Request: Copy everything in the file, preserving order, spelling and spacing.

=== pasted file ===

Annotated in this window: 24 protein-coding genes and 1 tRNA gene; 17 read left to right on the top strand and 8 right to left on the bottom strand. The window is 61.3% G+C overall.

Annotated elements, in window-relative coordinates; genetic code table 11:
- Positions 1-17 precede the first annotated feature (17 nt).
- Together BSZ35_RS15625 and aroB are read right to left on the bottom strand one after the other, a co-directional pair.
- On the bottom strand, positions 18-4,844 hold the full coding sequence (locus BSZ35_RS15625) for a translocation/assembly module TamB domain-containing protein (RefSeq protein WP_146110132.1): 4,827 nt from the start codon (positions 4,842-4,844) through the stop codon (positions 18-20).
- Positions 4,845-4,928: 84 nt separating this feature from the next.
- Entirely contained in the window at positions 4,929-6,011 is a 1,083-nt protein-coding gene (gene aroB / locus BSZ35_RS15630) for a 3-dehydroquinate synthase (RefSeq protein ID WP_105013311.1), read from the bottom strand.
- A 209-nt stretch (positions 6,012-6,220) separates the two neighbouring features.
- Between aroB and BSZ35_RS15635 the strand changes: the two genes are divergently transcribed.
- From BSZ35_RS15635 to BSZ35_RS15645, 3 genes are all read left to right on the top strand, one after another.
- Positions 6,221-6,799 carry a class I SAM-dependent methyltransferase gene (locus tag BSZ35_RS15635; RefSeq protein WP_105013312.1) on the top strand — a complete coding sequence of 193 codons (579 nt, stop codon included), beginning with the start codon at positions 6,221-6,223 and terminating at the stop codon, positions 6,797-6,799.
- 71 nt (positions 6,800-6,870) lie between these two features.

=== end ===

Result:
Annotated in this window: 24 protein-coding genes and 1 tRNA gene; 17 read left to right on the top strand and 8 right to left on the bottom strand. The window is 61.3% G+C overall.

Annotated elements, in window-relative coordinates; genetic code table 11:
- Positions 1-17 precede the first annotated feature (17 nt).
- Together BSZ35_RS15625 and aroB are read right to left on the bottom strand one after the other, a co-directional pair.
- On the bottom strand, positions 18-4,844 hold the full coding sequence (locus BSZ35_RS15625) for a translocation/assembly module TamB domain-containing protein (RefSeq protein WP_146110132.1): 4,827 nt from the start codon (positions 4,842-4,844) through the stop codon (positions 18-20).
- Positions 4,845-4,928: 84 nt separating this feature from the next.
- Entirely contained in the window at positions 4,929-6,011 is a 1,083-nt protein-coding gene (gene aroB / locus BSZ35_RS15630) for a 3-dehydroquinate synthase (RefSeq protein ID WP_105013311.1), read from the bottom strand.
- A 209-nt stretch (positions 6,012-6,220) separates the two neighbouring features.
- Between aroB and BSZ35_RS15635 the strand changes: the two genes are divergently transcribed.
- From BSZ35_RS15635 to BSZ35_RS15645, 3 genes are all read left to right on the top strand, one after another.
- Positions 6,221-6,799 carry a class I SAM-dependent methyltransferase gene (locus tag BSZ35_RS15635; RefSeq protein WP_105013312.1) on the top strand — a complete coding sequence of 193 codons (579 nt, stop codon included), beginning with the start codon at positions 6,221-6,223 and terminating at the stop codon, positions 6,797-6,799.
- 71 nt (positions 6,800-6,870) lie between these two features.